Articles Posted in excess verdict

No, Virginia, your jury verdicts for injured men, women and children are not excessive or “out-of-control.”

The American Tort Reform Association — “ATRA” — has published its list of “Judicial Hellholes” of 2006 … and, Virginia, you are not on its list. You are not even an “Honorable Mention,” and you are not even on the “Watch List.” One sure way to get on the list? Allow runaway jury verdicts.

No doubt Virginia’s absence from this list will come as a great surprise to Virginia jurors who long have been besieged with the cries of ATRA and the insurance companies and corporations to the effect that jury awards for the injured are “everywhere” out-of-control.

Marlo said she was injured in the accident. As her attorney, I believed her. But Allstate Insurance Company just knew that it could push her around. Allstate’s insured said that her car was barely moving when it hit Marlo’s. The only exterior damage to Marlo’s car were scratches on her rear bumper, without dents. Marlo claimed back pain, but she had complained about back pain a couple of months before the accident. Marlo had no medical expenses or lost wages. Her treating doctors largely dismissed her injuries and would not cooperate or testify at the Loudoun County, Virginia trial. Marlo went to a doctor outside her plan who told her that she would need some medical treatment — not now, but as she got older.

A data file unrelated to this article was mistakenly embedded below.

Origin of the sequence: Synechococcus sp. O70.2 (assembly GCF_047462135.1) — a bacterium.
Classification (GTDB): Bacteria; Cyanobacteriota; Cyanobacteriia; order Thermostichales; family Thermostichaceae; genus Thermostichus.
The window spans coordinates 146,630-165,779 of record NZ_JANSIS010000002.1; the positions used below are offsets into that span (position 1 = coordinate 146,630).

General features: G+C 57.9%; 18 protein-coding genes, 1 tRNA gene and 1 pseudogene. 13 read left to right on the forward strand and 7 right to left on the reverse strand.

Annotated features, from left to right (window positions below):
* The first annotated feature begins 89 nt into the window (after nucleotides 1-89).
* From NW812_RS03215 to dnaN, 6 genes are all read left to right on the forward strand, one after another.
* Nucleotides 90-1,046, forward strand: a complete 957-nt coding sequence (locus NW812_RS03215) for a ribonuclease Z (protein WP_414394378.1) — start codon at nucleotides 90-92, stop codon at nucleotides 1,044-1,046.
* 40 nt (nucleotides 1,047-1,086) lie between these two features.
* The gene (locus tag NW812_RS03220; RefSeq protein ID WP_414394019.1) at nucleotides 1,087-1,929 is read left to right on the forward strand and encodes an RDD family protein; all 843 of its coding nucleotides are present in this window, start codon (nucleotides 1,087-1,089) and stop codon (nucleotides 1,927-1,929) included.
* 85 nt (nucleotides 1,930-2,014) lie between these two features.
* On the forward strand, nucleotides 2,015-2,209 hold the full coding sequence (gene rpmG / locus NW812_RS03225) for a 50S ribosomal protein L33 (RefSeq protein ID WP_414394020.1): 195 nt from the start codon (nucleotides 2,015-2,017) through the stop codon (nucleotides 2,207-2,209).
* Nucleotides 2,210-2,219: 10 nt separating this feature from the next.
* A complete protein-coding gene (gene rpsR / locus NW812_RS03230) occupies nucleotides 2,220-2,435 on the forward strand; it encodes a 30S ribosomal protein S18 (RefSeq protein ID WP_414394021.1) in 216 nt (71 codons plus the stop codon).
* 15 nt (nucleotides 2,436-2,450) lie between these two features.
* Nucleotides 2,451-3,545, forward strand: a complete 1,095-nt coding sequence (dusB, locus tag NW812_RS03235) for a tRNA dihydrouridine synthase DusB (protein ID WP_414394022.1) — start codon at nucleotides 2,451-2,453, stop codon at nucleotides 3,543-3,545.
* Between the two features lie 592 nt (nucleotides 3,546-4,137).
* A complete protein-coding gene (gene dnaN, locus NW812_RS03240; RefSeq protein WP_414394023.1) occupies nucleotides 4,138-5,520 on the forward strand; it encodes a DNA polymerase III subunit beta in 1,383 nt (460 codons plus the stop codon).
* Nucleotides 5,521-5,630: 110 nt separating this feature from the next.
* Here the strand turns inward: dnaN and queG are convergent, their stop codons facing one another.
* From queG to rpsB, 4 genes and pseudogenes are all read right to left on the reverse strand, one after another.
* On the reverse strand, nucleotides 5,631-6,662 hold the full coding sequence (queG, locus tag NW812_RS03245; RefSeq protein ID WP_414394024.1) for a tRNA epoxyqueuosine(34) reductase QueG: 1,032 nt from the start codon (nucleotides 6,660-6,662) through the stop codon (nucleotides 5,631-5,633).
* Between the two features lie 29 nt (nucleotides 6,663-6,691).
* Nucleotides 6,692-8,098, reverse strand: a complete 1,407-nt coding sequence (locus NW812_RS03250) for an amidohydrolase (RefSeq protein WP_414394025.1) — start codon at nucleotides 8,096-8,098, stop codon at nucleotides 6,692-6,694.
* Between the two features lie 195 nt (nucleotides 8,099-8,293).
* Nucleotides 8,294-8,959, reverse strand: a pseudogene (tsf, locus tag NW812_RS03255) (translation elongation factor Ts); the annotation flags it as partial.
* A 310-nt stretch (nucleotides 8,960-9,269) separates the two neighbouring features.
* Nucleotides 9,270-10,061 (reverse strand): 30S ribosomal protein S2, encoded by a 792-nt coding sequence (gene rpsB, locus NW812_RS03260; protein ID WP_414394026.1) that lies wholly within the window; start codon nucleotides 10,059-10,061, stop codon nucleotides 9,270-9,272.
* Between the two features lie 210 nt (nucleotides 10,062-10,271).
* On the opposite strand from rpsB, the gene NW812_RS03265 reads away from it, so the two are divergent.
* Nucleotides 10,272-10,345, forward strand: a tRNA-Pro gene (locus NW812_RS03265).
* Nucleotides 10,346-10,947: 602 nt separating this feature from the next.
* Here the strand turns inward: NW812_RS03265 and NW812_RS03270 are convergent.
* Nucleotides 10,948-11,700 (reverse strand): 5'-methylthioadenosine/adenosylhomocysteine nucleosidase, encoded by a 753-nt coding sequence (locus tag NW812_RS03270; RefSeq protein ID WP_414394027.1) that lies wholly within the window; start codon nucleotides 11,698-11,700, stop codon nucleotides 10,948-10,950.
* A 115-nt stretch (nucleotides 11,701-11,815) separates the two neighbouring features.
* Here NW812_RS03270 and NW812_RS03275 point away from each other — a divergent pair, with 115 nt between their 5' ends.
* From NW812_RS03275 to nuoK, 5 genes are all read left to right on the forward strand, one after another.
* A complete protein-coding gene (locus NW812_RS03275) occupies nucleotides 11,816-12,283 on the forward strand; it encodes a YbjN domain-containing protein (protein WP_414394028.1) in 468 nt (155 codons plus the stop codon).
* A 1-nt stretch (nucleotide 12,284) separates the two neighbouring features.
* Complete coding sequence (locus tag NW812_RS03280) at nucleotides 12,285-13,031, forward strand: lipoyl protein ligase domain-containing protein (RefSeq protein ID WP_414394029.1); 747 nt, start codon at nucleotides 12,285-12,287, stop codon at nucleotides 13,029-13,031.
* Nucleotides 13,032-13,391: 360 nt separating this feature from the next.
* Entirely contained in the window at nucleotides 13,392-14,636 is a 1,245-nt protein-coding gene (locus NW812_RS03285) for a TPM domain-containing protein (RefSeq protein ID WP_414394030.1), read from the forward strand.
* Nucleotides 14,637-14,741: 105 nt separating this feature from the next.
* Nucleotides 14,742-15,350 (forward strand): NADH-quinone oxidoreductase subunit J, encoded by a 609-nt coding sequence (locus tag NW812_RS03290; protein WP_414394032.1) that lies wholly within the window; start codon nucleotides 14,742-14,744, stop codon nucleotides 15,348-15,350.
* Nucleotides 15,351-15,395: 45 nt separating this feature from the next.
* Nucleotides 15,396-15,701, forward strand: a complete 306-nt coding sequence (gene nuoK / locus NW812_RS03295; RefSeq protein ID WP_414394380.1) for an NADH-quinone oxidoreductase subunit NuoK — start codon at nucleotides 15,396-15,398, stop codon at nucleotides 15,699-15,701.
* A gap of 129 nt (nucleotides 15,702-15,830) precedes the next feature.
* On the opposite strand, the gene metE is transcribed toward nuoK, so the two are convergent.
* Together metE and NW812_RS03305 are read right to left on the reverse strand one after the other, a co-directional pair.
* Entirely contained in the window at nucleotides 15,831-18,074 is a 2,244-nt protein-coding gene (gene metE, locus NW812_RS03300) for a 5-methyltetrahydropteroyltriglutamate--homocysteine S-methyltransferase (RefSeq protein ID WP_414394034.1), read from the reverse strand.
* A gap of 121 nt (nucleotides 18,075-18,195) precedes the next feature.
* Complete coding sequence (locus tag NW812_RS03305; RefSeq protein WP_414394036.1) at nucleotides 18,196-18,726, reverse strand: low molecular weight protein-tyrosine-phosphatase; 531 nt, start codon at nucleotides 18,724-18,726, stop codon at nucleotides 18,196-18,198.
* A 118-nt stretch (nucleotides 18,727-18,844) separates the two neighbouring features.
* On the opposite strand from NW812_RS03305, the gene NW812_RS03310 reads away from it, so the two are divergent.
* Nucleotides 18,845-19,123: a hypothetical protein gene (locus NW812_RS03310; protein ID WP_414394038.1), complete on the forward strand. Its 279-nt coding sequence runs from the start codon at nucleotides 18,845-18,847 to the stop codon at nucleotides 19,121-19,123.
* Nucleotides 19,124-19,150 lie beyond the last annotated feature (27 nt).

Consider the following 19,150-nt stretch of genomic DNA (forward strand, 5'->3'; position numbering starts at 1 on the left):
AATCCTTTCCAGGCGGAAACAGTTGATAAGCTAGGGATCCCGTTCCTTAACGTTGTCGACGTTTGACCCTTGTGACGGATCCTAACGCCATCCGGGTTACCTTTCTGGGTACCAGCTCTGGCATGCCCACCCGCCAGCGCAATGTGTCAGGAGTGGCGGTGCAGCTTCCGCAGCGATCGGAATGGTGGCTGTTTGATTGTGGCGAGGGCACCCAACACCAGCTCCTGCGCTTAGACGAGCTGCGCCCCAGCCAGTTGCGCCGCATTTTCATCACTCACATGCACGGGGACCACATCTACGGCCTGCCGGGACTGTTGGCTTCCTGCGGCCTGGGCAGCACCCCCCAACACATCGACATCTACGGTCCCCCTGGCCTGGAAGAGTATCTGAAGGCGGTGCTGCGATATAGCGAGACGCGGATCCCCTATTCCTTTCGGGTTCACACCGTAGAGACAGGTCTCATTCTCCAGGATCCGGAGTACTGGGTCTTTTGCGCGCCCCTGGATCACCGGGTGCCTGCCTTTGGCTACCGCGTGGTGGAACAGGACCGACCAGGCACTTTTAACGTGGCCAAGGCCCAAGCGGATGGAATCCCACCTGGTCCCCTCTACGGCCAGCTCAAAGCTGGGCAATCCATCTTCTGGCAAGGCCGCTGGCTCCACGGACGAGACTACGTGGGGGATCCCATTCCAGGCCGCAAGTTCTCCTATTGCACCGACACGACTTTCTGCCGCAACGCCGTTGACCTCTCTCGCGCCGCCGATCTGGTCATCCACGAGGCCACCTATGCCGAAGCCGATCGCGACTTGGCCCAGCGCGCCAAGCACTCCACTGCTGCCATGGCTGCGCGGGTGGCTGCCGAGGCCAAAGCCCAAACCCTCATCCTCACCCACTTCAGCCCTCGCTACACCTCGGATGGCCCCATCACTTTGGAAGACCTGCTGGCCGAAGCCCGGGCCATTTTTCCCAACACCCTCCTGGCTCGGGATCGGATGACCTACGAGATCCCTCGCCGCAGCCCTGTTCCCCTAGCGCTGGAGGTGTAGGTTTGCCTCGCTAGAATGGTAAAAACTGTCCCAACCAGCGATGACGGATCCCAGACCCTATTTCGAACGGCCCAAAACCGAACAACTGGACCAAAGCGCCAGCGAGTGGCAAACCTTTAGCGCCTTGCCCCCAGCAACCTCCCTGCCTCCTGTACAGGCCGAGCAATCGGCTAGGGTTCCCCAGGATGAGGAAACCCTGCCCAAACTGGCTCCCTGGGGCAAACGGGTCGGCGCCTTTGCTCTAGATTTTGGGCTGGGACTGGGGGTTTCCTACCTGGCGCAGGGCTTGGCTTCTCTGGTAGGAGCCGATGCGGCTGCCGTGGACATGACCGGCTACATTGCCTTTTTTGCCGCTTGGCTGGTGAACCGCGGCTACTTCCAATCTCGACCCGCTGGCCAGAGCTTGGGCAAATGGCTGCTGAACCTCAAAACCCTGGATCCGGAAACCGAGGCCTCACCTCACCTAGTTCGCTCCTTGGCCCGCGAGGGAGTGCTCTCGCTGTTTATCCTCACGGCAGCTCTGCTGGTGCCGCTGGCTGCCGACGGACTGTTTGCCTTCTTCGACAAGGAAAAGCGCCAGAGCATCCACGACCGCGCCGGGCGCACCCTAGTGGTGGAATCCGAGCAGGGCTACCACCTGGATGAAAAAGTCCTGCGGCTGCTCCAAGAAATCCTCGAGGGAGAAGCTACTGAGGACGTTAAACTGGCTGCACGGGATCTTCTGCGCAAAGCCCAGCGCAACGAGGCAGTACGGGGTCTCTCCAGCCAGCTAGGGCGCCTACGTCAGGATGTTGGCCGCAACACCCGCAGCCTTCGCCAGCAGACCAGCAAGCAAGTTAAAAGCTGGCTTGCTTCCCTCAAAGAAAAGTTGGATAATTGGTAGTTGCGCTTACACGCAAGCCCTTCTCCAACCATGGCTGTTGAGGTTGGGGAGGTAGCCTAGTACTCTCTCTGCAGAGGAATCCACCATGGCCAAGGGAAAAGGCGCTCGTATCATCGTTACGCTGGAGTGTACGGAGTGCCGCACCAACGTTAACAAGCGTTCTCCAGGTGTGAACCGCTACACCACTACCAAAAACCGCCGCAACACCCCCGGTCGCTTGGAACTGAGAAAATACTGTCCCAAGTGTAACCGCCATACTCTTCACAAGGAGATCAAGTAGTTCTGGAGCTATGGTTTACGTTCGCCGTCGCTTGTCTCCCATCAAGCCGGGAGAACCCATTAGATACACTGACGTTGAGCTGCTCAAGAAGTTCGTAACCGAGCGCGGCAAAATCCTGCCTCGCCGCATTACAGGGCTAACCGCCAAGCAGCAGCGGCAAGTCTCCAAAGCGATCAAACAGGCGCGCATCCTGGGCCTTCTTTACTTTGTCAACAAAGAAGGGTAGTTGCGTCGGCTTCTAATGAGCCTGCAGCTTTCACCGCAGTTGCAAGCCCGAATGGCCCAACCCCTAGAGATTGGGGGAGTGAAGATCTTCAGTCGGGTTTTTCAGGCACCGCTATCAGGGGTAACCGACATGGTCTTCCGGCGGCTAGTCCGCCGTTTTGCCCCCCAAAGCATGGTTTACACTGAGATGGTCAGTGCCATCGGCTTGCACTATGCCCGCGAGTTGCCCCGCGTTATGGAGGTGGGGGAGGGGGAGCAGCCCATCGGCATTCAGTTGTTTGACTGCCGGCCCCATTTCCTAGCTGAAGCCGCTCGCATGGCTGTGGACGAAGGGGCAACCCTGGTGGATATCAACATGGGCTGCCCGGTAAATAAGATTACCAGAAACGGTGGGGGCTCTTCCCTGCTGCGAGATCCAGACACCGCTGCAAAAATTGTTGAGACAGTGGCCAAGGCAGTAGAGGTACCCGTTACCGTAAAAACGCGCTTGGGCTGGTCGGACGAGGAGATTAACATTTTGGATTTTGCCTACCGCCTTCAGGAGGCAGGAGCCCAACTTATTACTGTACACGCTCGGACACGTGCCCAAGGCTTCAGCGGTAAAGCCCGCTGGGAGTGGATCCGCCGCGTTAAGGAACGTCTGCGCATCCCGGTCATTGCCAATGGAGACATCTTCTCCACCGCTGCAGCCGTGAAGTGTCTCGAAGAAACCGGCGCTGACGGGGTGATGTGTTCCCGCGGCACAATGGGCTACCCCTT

Allstate’s insured swore in writing that she had $100,000 of liabililty coverage. Marlo demanded settlement for the coverage limits. Allstate did not respond and made no offer.

Shortly before trial its insured swore in writing that her liability coverage was not $100,000 but only $25,000; and Allstate produced a declaration page verifying $25,000 in coverage. Marlo then demanded the $25,000 coverage, giving Allstate a short deadline by which to respond and stating that after the deadline she would not extend or respond to any settlement offers. Allstate did not respond and made no offer.